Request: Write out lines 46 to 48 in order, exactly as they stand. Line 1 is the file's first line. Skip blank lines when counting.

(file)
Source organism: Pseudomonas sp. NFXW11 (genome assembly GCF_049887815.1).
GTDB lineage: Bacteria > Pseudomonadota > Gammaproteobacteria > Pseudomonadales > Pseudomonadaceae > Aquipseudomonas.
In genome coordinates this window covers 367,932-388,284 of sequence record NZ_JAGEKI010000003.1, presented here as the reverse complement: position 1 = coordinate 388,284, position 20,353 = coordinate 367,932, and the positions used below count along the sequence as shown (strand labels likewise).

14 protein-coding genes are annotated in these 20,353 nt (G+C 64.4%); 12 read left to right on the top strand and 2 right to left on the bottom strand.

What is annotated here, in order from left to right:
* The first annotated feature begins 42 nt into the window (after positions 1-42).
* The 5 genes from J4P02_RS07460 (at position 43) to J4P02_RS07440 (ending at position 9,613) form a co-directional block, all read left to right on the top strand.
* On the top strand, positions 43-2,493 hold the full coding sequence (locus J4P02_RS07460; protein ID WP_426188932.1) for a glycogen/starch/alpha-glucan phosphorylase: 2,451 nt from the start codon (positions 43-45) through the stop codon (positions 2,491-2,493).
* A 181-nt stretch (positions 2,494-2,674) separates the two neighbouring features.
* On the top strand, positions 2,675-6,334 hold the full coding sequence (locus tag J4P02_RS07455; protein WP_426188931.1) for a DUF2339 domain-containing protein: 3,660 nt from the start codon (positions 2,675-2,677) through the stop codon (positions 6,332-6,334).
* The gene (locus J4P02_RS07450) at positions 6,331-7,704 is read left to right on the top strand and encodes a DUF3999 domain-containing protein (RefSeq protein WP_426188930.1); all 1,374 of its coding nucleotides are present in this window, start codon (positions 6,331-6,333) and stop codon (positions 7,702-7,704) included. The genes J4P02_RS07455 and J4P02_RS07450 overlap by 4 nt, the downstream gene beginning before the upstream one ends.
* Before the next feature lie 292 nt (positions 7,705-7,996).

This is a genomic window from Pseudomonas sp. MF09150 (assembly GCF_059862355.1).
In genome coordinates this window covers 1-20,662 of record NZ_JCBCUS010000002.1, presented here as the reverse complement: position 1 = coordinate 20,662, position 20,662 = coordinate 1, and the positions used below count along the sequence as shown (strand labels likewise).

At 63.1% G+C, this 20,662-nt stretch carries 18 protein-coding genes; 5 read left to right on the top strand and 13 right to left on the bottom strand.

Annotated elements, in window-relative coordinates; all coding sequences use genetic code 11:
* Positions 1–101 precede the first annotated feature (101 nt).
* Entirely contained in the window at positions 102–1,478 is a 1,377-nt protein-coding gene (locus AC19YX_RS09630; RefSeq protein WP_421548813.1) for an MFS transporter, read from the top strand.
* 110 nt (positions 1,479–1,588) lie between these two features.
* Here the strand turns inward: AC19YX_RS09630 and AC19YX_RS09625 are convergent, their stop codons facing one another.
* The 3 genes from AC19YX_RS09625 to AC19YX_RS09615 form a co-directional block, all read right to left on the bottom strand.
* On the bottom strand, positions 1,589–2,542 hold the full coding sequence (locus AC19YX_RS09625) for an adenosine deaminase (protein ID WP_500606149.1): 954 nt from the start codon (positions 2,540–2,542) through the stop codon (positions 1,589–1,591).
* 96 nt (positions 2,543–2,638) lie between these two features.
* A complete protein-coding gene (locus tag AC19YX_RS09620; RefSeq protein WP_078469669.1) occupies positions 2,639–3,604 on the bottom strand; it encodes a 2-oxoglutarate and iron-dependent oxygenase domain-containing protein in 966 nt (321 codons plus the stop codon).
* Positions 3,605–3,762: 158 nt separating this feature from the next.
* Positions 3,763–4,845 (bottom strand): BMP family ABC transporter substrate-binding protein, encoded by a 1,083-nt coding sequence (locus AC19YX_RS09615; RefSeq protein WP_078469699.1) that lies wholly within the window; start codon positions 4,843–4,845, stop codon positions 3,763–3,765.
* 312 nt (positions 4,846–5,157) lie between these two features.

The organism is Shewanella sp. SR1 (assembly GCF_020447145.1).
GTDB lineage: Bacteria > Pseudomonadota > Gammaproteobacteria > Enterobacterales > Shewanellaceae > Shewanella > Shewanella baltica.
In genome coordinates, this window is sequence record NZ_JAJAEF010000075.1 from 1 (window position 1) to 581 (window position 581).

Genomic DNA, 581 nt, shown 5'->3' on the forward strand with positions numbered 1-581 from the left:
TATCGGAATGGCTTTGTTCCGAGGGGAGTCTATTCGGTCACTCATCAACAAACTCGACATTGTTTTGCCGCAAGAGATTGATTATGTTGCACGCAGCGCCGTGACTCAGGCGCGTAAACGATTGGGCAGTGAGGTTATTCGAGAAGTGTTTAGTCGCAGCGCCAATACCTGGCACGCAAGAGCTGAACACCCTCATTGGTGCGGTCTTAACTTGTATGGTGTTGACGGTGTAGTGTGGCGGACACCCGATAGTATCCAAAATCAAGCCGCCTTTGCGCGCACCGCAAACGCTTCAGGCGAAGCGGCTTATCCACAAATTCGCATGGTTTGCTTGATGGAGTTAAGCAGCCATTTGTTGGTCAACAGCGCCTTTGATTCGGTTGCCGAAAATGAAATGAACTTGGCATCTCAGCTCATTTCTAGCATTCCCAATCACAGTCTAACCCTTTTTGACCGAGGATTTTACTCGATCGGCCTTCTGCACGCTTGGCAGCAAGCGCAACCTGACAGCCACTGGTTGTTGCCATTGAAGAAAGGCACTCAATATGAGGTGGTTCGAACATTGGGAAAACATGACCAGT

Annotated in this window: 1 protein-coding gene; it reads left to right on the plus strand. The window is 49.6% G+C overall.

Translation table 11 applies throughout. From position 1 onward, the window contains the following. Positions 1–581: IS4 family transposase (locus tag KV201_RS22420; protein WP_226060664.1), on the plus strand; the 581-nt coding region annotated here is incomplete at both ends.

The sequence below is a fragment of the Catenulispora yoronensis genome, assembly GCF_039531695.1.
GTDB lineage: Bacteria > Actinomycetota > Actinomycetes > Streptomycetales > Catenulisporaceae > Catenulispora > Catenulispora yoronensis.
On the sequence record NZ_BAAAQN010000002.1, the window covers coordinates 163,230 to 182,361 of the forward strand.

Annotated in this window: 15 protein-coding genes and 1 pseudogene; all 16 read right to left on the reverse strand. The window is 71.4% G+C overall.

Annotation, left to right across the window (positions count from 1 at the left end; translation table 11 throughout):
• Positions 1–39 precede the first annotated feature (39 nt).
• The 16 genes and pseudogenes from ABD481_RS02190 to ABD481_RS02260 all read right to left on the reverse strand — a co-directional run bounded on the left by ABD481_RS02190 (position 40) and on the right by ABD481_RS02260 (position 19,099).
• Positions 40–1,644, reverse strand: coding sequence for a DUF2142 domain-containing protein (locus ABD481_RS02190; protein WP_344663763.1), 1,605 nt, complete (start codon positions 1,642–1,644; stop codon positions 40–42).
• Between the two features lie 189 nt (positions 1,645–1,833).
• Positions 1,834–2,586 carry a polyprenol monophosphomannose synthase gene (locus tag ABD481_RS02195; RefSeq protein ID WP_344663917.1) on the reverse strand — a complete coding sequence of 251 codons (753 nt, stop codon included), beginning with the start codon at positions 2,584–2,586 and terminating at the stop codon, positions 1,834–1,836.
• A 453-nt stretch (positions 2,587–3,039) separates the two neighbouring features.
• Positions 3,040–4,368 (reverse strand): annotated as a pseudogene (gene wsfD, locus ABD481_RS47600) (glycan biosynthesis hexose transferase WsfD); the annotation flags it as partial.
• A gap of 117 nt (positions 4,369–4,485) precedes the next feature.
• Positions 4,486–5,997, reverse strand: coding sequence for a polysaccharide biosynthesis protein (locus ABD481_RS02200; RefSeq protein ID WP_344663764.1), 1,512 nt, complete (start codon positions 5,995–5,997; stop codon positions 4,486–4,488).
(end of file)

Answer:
• Positions 3,040–4,368 (reverse strand): annotated as a pseudogene (gene wsfD, locus ABD481_RS47600) (glycan biosynthesis hexose transferase WsfD); the annotation flags it as partial.
• A gap of 117 nt (positions 4,369–4,485) precedes the next feature.
• Positions 4,486–5,997, reverse strand: coding sequence for a polysaccharide biosynthesis protein (locus ABD481_RS02200; RefSeq protein ID WP_344663764.1), 1,512 nt, complete (start codon positions 5,995–5,997; stop codon positions 4,486–4,488).